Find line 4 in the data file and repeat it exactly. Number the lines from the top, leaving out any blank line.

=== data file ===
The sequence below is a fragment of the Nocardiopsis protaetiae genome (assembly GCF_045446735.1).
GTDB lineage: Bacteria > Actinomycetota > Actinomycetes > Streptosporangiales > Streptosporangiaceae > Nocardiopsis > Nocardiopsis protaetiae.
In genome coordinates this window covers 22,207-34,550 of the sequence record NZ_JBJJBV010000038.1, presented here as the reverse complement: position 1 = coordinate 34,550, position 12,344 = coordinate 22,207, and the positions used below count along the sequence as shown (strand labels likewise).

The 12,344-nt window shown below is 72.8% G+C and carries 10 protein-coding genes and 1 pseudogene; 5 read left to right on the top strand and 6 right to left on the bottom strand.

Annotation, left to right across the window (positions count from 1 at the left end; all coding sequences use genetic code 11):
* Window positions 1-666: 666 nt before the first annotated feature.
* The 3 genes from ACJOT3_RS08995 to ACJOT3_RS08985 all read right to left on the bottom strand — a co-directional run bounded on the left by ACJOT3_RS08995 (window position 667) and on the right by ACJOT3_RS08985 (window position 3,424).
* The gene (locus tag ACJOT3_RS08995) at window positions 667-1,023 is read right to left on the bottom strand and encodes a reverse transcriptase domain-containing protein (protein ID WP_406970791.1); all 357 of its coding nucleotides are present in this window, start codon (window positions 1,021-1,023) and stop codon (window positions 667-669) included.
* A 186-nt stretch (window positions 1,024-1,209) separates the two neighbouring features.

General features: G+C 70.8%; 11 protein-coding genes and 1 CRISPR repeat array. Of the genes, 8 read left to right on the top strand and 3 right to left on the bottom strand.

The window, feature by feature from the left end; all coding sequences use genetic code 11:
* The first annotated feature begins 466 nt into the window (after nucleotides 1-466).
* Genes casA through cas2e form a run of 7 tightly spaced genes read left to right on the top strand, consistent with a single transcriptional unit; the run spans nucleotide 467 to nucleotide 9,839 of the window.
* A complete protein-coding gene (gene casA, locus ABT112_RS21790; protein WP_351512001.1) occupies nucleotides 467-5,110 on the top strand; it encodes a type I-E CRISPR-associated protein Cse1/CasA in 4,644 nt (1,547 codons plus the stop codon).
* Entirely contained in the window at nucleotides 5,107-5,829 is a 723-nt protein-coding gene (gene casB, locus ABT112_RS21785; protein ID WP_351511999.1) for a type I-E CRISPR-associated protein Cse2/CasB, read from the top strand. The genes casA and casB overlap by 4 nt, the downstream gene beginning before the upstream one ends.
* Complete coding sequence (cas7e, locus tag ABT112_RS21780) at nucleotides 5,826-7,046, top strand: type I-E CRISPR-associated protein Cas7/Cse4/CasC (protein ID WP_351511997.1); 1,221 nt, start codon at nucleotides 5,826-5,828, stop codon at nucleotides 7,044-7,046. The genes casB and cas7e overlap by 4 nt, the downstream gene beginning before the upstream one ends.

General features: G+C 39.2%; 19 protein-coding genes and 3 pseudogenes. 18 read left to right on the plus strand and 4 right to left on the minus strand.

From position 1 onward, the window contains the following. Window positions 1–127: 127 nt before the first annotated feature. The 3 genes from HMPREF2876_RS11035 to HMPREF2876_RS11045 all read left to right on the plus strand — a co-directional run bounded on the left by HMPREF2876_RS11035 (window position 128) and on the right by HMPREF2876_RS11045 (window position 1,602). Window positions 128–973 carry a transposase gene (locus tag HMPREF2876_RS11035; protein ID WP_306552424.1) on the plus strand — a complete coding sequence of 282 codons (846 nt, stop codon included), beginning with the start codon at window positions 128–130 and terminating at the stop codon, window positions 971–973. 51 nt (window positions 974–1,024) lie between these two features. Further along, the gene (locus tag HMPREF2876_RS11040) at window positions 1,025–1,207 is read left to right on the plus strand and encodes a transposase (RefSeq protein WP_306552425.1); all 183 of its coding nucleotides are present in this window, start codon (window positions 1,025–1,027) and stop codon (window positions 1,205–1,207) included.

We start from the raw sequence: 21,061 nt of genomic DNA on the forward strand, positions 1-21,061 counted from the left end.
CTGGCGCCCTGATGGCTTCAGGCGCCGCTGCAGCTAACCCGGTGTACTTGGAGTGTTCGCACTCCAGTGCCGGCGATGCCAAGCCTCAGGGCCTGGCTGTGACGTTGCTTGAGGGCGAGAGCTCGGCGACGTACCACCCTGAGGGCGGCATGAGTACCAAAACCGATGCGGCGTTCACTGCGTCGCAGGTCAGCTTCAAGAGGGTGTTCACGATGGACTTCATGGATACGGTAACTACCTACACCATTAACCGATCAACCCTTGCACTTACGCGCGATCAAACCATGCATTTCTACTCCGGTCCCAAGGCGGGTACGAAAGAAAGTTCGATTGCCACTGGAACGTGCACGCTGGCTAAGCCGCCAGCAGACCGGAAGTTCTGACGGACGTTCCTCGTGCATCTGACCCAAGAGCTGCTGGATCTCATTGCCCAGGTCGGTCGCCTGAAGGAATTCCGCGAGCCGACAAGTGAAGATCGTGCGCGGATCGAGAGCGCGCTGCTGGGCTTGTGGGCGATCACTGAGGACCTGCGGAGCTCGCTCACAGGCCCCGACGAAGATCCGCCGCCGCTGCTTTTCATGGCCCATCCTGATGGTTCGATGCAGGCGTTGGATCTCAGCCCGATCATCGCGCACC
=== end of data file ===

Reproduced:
The 12,344-nt window shown below is 72.8% G+C and carries 10 protein-coding genes and 1 pseudogene; 5 read left to right on the top strand and 6 right to left on the bottom strand.